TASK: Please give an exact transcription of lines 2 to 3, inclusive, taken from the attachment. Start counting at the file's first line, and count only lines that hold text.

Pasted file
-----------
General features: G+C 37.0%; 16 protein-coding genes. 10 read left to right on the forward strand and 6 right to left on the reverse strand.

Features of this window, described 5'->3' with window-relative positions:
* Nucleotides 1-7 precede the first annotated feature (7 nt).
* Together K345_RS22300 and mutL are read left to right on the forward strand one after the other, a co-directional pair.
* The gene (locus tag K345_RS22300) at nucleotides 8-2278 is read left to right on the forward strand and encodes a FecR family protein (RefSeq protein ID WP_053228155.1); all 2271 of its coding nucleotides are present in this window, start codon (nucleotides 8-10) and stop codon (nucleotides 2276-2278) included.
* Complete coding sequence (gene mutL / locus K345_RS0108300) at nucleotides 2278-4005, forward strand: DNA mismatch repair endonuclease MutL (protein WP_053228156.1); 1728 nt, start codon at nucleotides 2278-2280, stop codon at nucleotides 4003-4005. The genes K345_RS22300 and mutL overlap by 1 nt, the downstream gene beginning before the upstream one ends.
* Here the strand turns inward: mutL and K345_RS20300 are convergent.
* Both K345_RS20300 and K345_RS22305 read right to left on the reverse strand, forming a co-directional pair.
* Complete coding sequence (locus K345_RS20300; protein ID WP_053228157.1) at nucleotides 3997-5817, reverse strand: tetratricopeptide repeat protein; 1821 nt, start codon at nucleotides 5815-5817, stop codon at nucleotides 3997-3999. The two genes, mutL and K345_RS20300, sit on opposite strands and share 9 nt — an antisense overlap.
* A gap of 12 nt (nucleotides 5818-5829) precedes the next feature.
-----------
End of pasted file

Features of this window, described 5'->3' with window-relative positions:
* Nucleotides 1-7 precede the first annotated feature (7 nt).